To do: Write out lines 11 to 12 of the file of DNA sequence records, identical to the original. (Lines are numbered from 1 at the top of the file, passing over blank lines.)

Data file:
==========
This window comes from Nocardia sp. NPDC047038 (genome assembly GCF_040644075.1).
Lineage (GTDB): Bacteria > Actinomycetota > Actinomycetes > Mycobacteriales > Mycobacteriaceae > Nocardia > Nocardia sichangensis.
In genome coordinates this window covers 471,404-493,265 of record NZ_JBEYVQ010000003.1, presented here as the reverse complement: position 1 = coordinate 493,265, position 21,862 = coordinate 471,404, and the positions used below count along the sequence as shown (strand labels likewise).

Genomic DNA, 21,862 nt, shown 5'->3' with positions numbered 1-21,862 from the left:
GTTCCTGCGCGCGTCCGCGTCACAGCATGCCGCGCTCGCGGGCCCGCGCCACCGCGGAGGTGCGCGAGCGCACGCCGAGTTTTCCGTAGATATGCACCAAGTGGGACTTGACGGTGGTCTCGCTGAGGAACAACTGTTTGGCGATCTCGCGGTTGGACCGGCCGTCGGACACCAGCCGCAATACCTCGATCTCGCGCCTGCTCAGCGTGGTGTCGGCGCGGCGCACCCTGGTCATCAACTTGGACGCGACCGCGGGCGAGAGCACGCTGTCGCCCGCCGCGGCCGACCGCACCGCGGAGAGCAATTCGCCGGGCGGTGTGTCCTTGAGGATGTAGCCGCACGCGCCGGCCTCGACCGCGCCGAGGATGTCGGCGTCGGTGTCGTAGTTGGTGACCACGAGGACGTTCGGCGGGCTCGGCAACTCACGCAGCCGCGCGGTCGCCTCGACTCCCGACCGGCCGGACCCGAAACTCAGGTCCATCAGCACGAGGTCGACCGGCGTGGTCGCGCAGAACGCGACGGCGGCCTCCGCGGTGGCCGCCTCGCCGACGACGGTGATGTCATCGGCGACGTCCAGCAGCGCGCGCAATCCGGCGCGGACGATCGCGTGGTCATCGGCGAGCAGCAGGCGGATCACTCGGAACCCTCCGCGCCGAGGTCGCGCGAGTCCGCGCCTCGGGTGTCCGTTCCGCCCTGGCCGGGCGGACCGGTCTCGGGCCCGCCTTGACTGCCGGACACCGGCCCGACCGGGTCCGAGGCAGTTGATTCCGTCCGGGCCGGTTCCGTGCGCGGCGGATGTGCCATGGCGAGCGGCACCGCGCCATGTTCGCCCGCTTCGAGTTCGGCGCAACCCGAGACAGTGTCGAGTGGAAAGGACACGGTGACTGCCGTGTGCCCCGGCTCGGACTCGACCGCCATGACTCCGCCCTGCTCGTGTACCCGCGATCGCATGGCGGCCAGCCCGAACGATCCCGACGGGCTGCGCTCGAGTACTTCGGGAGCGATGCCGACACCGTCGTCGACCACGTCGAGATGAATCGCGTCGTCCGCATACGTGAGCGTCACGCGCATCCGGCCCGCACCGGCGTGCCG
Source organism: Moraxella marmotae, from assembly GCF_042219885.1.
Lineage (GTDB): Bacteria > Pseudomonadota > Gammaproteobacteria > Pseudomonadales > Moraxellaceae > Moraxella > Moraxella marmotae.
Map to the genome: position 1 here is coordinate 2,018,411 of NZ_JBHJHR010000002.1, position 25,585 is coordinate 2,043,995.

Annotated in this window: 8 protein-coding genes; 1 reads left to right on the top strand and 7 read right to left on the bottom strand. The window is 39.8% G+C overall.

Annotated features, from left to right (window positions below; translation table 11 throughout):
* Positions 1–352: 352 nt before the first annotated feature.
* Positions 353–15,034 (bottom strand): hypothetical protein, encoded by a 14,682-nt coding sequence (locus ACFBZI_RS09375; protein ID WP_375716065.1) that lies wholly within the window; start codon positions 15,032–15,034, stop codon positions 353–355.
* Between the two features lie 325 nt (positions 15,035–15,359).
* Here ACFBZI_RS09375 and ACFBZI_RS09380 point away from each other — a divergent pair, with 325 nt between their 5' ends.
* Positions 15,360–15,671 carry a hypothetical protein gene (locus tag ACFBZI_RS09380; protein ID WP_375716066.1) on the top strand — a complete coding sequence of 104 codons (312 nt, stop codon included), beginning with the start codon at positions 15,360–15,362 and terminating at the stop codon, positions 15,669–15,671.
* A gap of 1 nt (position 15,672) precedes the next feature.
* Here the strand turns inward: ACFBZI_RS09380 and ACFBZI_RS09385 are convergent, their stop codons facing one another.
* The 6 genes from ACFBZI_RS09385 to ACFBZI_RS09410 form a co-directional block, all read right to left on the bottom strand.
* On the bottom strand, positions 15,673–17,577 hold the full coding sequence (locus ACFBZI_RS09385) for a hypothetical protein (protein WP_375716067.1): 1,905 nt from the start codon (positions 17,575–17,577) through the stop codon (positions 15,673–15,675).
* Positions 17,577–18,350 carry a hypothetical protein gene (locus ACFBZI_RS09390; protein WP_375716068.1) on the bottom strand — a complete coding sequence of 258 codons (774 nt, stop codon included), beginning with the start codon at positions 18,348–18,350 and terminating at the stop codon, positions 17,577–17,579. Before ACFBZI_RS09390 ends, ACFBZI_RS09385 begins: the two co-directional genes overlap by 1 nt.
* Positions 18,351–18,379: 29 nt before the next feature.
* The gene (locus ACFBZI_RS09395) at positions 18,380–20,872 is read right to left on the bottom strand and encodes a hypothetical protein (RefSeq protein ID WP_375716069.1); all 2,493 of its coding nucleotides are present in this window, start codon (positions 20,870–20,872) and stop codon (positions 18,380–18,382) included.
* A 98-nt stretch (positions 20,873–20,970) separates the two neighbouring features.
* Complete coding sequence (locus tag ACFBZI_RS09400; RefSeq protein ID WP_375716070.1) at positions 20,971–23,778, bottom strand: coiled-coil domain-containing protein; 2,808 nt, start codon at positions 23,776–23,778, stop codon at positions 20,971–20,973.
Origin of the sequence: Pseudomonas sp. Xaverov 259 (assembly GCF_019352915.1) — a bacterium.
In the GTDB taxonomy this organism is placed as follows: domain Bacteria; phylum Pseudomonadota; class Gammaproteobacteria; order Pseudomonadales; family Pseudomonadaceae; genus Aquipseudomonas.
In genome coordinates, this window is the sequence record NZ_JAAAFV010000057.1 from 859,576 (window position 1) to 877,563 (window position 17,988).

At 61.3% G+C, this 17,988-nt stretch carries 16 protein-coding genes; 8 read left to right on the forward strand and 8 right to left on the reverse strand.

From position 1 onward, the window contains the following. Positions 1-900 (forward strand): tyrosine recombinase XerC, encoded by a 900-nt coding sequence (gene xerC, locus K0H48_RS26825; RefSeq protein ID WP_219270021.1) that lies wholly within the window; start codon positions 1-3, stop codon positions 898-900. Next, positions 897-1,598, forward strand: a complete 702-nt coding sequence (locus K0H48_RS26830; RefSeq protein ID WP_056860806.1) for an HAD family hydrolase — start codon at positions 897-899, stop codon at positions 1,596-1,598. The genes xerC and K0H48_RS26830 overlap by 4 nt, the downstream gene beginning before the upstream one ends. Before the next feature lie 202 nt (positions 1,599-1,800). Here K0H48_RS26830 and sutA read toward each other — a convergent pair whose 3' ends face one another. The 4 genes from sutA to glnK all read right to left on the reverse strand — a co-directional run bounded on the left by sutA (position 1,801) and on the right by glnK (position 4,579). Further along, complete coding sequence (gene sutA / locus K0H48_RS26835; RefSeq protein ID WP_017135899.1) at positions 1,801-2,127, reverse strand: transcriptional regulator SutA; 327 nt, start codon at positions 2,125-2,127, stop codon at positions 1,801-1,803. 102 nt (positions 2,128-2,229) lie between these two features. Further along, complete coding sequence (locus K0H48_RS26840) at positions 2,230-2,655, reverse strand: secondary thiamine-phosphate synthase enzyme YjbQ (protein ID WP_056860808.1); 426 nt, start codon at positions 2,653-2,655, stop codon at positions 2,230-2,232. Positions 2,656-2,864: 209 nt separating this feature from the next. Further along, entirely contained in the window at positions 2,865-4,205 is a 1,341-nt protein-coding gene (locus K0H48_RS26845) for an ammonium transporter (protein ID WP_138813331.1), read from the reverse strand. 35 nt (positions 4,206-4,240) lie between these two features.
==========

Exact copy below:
* Positions 1–352: 352 nt before the first annotated feature.
* Positions 353–15,034 (bottom strand): hypothetical protein, encoded by a 14,682-nt coding sequence (locus ACFBZI_RS09375; protein ID WP_375716065.1) that lies wholly within the window; start codon positions 15,032–15,034, stop codon positions 353–355.